“Laura is a great colleague and mentor,” Zorumski says. “She runs a large and highly successful research program dealing with two major and costly public health problems: alcohol and nicotine dependence. Her group is untangling the contributions of specific genes and environmental influences on these disorders, and she is clearly at the forefront of her field.”
But there was one thing she did before beginning that work. During medical school, she met a dark-haired student a year ahead of her. When he was an intern and she was graduating, Bierut married Bradley Evanoff, M.D., now the Richard A. and Elizabeth Henby Sutter Associate Professor of Occupational, Industrial and Environmental Medicine in Medicine and the chief of the Division of General Medical Sciences. She jokes that after the wedding, they remained newlyweds for about three years because both always were on call.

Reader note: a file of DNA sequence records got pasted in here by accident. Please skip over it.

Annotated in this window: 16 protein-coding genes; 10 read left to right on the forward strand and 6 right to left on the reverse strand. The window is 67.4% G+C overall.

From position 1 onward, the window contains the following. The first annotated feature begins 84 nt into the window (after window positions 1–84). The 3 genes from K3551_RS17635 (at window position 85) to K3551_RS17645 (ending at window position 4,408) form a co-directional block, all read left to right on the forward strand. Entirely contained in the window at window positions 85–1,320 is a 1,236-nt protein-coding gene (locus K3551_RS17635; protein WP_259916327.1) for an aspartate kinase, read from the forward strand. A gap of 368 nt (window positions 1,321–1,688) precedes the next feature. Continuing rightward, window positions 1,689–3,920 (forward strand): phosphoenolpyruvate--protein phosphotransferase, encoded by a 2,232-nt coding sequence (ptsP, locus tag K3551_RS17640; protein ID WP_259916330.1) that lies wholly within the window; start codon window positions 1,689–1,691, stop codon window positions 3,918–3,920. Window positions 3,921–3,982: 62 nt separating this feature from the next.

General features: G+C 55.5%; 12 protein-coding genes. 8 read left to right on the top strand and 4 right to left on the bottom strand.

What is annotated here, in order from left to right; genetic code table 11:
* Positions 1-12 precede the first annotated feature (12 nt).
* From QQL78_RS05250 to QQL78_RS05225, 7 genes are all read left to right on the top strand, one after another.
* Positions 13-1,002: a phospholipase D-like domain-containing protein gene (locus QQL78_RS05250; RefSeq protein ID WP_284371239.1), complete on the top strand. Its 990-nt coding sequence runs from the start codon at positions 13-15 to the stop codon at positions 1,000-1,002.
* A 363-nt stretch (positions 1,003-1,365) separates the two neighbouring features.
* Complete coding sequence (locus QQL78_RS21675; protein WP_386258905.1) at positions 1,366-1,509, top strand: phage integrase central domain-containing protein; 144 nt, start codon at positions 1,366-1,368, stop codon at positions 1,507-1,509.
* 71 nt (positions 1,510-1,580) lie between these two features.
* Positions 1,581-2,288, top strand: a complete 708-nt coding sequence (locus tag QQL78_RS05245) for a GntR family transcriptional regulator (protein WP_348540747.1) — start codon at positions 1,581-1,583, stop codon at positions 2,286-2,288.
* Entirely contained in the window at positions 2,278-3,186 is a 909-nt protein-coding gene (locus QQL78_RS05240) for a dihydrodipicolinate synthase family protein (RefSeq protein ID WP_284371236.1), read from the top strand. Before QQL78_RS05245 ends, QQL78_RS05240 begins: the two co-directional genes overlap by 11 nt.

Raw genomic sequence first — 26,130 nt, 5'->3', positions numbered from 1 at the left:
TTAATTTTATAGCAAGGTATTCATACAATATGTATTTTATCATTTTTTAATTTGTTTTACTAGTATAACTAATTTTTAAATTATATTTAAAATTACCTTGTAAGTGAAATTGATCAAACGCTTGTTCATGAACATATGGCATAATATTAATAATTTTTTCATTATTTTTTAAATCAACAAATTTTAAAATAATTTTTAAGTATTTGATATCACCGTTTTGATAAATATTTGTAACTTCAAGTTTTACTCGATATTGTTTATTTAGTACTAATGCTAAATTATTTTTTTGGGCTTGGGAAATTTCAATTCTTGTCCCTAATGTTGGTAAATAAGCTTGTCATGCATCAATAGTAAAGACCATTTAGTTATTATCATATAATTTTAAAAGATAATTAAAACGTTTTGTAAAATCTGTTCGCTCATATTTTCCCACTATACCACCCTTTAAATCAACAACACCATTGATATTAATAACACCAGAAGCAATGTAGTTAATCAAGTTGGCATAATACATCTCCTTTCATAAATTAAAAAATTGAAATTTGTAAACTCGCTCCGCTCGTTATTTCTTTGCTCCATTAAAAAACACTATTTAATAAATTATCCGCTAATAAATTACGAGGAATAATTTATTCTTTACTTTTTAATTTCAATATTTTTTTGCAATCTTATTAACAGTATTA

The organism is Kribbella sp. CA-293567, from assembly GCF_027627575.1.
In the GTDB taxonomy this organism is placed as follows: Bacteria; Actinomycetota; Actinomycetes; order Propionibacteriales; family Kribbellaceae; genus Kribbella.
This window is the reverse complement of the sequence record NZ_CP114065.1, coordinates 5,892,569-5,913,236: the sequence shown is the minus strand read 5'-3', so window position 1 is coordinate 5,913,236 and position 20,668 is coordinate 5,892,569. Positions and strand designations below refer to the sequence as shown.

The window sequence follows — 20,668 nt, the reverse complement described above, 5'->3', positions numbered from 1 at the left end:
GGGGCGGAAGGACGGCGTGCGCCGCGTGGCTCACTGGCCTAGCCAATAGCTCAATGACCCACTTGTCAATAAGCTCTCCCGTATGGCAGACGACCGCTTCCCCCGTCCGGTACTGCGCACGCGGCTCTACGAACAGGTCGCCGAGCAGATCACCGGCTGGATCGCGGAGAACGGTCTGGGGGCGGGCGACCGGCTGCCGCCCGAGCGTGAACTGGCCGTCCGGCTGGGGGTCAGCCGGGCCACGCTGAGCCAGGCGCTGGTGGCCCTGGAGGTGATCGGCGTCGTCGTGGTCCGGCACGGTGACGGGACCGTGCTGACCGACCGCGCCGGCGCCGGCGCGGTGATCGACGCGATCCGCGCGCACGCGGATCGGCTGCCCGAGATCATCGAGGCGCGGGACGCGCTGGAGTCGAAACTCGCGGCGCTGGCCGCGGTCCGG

He specialized in occupational medicine, and she began working in psychiatric genetics with the late Theodore Reich, M.D., studying genetic influences on psychiatric illnesses and behaviors, such as alcoholism, nicotine use and substance dependence.
In studies like COGA (the Collaborative Study of the Genetics of Alcoholism), Bierut and Reich examined alcoholics and their family members, got detailed information about their symptoms and collected their DNA.
Gene chips, rapid sequencing and other techniques have made the study of behavior and genetics much different now than it was when Bierut entered the field.
But her group continues to study the DNA samples collected almost 20 years ago, applying techniques that were only dreamt of when those samples first were stored. They are learning about genes and risk for illness and addiction.
In psychiatric illnesses, there is so much interplay between genes and environment that understanding how genes work, and what happens when they don’t, is only a fraction of the story.
Born: March 25, 1961, in Chicago